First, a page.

Hydrogen is the first element on the periodic table and also the lightest among all the elements found in nature. The combustion of hydrogen produces heat and water. Since there is no emission of any type of harmful gases, it is considered one of the cleanest fuels for energy production.
There is an ongoing discussion on the source and method of hydrogen generation, but hydrogen as fuel can be considered as an alternative to fossil fuels. Hydrogen can be conveniently used as a replacement for natural gas and liquid petroleum products. Hydrogen could be filled in fuel tanks of automobiles under high pressure and can work fine just as CNG with no carbon emission.
Hydrogen on combustion produces water and energy (Copyright © 2021 Kalkine Media)
Hydrogen could also be used as an alternative for LPG as a household fuel supply. There has been considerable work going on to improve the fuel cells performances running on hydrogen. The energy produced by 1 kilogram of hydrogen is equivalent to the energy produced by 2.8 kilograms of gasoline. Like gasoline, hydrogen does not emit harmful effluents and carbon gases. The only byproduct is water.
How abundant is hydrogen?
Hydrogen is the basic constituent of water and is usually present as atoms and molecules in fossil fuels. The chemical property of hydrogen to form covalent and electrovalent bonds with other atoms makes its presence abundant in nature.
Hydrogen can be extracted from water and hydrocarbons easily on a commercial scale. Water can be broken into its constituent molecules of hydrogen and oxygen using the electrolysis method. The method involves the supply of electricity in a significant amount, which may be generated using fossil fuels. The method is not considered efficient when it comes to producing clean fuel.
From hydrocarbons, catalysts are used to produce hydrogen, and in the process, carbon is also produced. Since hydrogen is gaining ground globally as an alternative fuel for reducing carbon emissions, new methods are being developed which are energy efficient and produce very less or no carbon.
What are the methods used for hydrogen production?
Several methods produce hydrogen on a large scale that can be classified into three main categories- thermochemical, electrolytic and biological process.
As the name suggests, the thermochemical method employs heat and chemical reactions to produce hydrogen. The basic principle of this method is to use thermal energy in combination with chemical cycles to break the hydrogen molecules from the molecular structure of the feedstock molecules.
Some of the existing thermochemical methods employed by the industry are natural gas reforming, coal gasification, biomass gasification, solar thermochemical hydrogen (STCH) and biomass-derived liquid reforming.
In the electrolytic method, electricity is passed at high voltage to break the water into oxygen and hydrogen. The whole apparatus is set in such a fashion that both the gases produced are stored in separate chambers. The method is not considered viable from the cleaner fuel point of view as the source of electricity may be fossil fuels.
Many solar and wind power projects are being set to produce electricity to power the electrolysis process to minimise their carbon footprint. The electrolysis method is fairly simple and is one of the widest use methods to produce hydrogen. The biological method uses certain types of microbes such as bacteria and algae to produce hydrogen through biological reactions. Sunlight and organic matter are used in the process to trigger the process, and being in the early stages of development has shown the potential of a possible sustainable method for producing hydrogen.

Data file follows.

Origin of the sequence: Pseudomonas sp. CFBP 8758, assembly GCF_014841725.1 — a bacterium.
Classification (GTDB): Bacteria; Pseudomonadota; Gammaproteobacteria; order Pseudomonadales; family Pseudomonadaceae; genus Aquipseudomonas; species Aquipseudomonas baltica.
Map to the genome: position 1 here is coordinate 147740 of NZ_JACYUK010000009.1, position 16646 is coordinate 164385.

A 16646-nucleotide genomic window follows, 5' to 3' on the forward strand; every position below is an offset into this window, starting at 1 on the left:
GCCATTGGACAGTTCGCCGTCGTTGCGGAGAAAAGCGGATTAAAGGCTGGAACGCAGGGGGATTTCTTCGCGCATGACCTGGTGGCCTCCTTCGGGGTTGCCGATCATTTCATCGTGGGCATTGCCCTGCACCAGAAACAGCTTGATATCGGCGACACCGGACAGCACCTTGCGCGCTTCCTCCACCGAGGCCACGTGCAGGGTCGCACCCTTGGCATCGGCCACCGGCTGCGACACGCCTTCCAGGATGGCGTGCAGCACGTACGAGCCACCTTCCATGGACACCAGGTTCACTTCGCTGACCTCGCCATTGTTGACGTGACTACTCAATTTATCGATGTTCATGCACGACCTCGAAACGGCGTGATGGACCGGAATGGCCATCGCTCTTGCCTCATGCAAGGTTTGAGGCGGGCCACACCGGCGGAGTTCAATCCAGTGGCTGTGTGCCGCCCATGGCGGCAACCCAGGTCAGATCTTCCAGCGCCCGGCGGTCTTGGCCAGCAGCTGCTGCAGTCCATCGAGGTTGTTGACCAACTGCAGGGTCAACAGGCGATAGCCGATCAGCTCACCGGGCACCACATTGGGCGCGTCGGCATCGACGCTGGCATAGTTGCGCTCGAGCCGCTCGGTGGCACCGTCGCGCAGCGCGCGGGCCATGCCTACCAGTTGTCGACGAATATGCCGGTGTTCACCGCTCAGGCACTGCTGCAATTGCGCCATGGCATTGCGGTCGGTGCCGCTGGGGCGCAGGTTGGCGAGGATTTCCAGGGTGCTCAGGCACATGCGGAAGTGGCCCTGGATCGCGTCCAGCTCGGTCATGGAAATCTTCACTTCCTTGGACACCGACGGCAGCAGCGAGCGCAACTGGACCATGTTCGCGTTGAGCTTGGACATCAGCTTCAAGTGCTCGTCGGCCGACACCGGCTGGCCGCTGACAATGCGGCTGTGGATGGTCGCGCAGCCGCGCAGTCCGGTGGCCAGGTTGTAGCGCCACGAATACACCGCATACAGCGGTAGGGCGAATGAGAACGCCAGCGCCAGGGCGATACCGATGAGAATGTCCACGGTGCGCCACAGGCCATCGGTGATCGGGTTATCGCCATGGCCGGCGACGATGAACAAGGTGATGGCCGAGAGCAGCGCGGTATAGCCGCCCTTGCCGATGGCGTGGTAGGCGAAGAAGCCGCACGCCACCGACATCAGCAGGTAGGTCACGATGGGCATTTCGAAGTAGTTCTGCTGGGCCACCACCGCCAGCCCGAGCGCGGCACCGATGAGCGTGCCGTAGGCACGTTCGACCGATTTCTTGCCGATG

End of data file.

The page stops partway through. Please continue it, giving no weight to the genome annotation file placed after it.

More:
Microalgae or cyanobacteria use sunlight to break water into its constituent molecules -oxygen and hydrogen. The production rate is low and work is going on to increase the rate. In some case, organic matter is used which are digested by the microbes to produce hydrogen under the presence of sunlight.
What are the main differences between ‘green’ and ‘blue’ hydrogen?
The hydrogen produced without using fossil fuel and zero carbon emission is called ‘green hydrogen’, while hydrogen produced using fossil fuel at any stage of the production is known as ‘blue’ hydrogen’. Hydrogen produced from coal and petroleum or from the electrolytic method using electricity sourced from power plants run on fossil fuels will come under the blue hydrogen category.
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Hydrogen produced using solar, wind and other forms of renewable energy sources in the electrolytic method can be called green hydrogen.
Is hydrogen safe as fuel from a safety point of view?
All fuels come with some degree of risks associated with them. EVs running on lithium battery are prone to fire hazard if not handled carefully. Gasoline and diesel are highly combustible and poses a risk. Natural gas is stored at high pressure, and damage to the container can cause catastrophic accidents. These all accidents and incidents have already occurred, and researchers and design engineers are working tirelessly to ensure more safety to these systems.
Hydrogen is the lightest element in nature and is also highly combustible. Hindenburg disaster is one such early example of accidents associated with hydrogen gas. But we also know that NASA uses hydrogen for their rocket fuels and have high safety records.
As a fuel, hydrogen can be stored in automobile tanks under high pressure of 500-1000 psi. Any leak in the tank, hydrogen would easily assimilate with the atmosphere without risk of causing any harm to the environment. Though they are combustible, they would catch fire only when they are brought in contact with flame or spark. The same is the case with natural gas.